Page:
Terminal:

A facility where trucking companies operate out of, or their "home base" if you will. A lot of major companies have multiple terminals around the country which usually consist of the main office building, a drop lot for trailers, and sometimes a repair shop and wash facilities.

Dm:

Dispatcher, Fleet Manager, Driver Manager

The primary person a driver communicates with at his/her company. A dispatcher can play many roles, depending on the company's structure. Dispatchers may assign freight, file requests for home time, relay messages between the driver and management, inform customer service of any delays, change appointment times, and report information to the load planners.

Reefer:

A refrigerated trailer.

HOS:

Hours Of Service

HOS refers to the logbook hours of service regulations.
Brett Aquila's Comment
member avatar
Pride only has around 500 drivers.

Only??? That's a big carrier. It definitely puts them way up into the upper 1% of largest carriers in the nation. 93% of all trucking companies in the nation have fewer than 20 trucks.

I do indeed prefer the major carriers but I'm not just talking about the top 5 or 10. I would say anything above about 250 trucks is pretty major. That's a lot of trucks. You have to do a whole lot of things right for a long time to get to that size.

Phox's Comment
member avatar

double-quotes-start.png

Pride only has around 500 drivers.

double-quotes-end.png

Only??? That's a big carrier. It definitely puts them way up into the upper 1% of largest carriers in the nation. 93% of all trucking companies in the nation have fewer than 20 trucks.

I do indeed prefer the major carriers but I'm not just talking about the top 5 or 10. I would say anything above about 250 trucks is pretty major. That's a lot of trucks. You have to do a whole lot of things right for a long time to get to that size.

Well when I compare to companies like Knight, swift, CR, etc that have thousands, 500 is fairly small. I was with Knight for my first year, something like 5000 trucks for them and yeah dispatch to driver ratio was much much higher, shop stuff took longer, getting loads from planners took longer... just everything took longer or was not as good. I haven't counted myself but if I was to walk into our terminal where the dispatchers work (on monday because weekend staff is limited) I would probably count at least 20-25 dispatchers... so that's like 1dispatch to every 20 drivers, with knight it was closer to 1 dispatch per 100 drivers, roughly estimated. I never saw more than 5-10 dispatchers per terminal some had less than 5 and I calculated at about 20 terminals to the 5000+ drivers. just some fun morning math to get your day started haha. I personally would call Pride a medium carrier. not small but not large... but I would agree Pride is doing something right.... now if I could just get other drivers to stop comparing us to CR england JUST because our owner is related to the englands. he left them a long long time ago and started pride because he didn't like the way cr was doing things. like i said before i don't know much factual about cr because I never worked there but from what I hear.... yeah I can see why he left haha. oh and he still drives.... got himself a real nice Kenworth long nose. ok i'm going off topic so i'm gonna stop here haha.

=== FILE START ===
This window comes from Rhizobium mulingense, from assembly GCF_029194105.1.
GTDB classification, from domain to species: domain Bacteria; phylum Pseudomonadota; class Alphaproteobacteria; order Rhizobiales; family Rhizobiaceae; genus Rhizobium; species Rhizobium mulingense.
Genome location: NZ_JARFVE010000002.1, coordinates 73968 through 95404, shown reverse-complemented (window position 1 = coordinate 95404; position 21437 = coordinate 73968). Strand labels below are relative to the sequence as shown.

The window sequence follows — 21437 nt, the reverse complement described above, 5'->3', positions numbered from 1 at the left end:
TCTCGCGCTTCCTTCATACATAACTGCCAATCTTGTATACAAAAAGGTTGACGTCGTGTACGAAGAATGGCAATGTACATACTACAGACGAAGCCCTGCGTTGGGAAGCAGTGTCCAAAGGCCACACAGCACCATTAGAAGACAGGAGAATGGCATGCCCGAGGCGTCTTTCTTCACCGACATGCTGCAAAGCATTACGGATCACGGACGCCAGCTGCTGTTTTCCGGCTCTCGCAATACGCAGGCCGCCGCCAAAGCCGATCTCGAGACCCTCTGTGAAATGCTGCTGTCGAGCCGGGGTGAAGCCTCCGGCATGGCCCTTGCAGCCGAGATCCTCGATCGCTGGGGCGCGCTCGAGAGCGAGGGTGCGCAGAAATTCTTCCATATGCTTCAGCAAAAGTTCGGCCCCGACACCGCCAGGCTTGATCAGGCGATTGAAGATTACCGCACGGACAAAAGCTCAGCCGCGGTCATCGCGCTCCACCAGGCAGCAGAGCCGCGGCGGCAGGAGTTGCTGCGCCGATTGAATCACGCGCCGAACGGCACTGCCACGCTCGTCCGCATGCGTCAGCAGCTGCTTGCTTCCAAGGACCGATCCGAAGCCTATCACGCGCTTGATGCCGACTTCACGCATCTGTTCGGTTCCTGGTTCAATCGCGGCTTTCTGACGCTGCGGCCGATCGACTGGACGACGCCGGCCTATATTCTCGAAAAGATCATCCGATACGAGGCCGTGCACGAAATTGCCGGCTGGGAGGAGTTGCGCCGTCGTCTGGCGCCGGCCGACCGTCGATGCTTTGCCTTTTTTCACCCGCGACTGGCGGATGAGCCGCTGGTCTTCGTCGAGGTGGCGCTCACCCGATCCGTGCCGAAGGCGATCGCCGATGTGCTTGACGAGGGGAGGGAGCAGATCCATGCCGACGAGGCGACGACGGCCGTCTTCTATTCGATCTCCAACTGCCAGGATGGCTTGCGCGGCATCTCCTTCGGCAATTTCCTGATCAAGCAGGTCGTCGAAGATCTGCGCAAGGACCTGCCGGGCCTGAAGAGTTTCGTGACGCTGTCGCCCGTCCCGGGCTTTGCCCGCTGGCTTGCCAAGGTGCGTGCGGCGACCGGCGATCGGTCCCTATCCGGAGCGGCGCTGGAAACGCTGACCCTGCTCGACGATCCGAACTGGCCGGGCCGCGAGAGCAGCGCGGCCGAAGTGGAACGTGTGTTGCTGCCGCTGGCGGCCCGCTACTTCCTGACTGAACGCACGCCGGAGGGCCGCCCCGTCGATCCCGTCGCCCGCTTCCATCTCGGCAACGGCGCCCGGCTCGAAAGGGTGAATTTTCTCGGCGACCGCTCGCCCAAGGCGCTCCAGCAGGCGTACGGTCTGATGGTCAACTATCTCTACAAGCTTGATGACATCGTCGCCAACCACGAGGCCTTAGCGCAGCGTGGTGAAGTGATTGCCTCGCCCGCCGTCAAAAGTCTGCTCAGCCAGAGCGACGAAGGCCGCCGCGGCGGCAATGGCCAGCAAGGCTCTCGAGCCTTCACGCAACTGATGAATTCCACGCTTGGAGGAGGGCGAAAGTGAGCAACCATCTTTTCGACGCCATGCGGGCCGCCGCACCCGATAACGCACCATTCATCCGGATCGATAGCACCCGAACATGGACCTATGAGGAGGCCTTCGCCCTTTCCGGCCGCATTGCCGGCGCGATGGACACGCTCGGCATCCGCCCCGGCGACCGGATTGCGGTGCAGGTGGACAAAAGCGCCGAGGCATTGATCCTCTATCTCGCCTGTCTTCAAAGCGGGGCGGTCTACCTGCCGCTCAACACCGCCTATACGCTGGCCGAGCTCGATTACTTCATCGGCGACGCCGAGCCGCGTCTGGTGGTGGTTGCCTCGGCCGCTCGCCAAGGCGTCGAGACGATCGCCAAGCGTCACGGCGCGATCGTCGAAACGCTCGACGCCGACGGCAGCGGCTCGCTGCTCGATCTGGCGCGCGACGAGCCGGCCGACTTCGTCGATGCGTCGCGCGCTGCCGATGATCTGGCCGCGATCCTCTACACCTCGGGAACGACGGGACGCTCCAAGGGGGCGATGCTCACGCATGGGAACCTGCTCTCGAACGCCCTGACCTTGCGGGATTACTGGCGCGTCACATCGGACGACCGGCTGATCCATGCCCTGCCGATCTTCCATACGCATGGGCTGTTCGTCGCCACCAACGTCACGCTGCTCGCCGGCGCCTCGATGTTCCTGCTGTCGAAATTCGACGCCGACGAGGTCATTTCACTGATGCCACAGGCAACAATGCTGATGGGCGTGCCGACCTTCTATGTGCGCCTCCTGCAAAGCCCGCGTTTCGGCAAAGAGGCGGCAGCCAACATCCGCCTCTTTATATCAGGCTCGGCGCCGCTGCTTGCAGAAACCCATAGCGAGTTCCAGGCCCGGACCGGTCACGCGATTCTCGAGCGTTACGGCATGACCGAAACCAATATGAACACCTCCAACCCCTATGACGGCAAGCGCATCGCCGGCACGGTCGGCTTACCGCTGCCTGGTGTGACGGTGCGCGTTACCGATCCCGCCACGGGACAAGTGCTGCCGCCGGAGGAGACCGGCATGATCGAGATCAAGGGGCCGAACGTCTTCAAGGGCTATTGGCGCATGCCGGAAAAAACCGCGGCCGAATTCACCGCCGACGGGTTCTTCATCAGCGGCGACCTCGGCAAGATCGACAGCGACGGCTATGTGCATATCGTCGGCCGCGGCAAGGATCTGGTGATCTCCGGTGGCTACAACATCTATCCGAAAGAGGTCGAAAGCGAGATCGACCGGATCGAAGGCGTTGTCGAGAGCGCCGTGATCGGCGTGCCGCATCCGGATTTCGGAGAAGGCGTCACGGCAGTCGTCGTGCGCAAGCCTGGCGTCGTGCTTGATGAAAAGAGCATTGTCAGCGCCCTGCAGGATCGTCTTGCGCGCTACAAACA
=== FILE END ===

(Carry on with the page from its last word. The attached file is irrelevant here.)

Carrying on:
Terminal:

A facility where trucking companies operate out of, or their "home base" if you will. A lot of major companies have multiple terminals around the country which usually consist of the main office building, a drop lot for trailers, and sometimes a repair shop and wash facilities.

Dispatcher:

Dispatcher, Fleet Manager, Driver Manager

The primary person a driver communicates with at his/her company. A dispatcher can play many roles, depending on the company's structure. Dispatchers may assign freight, file requests for home time, relay messages between the driver and management, inform customer service of any delays, change appointment times, and report information to the load planners.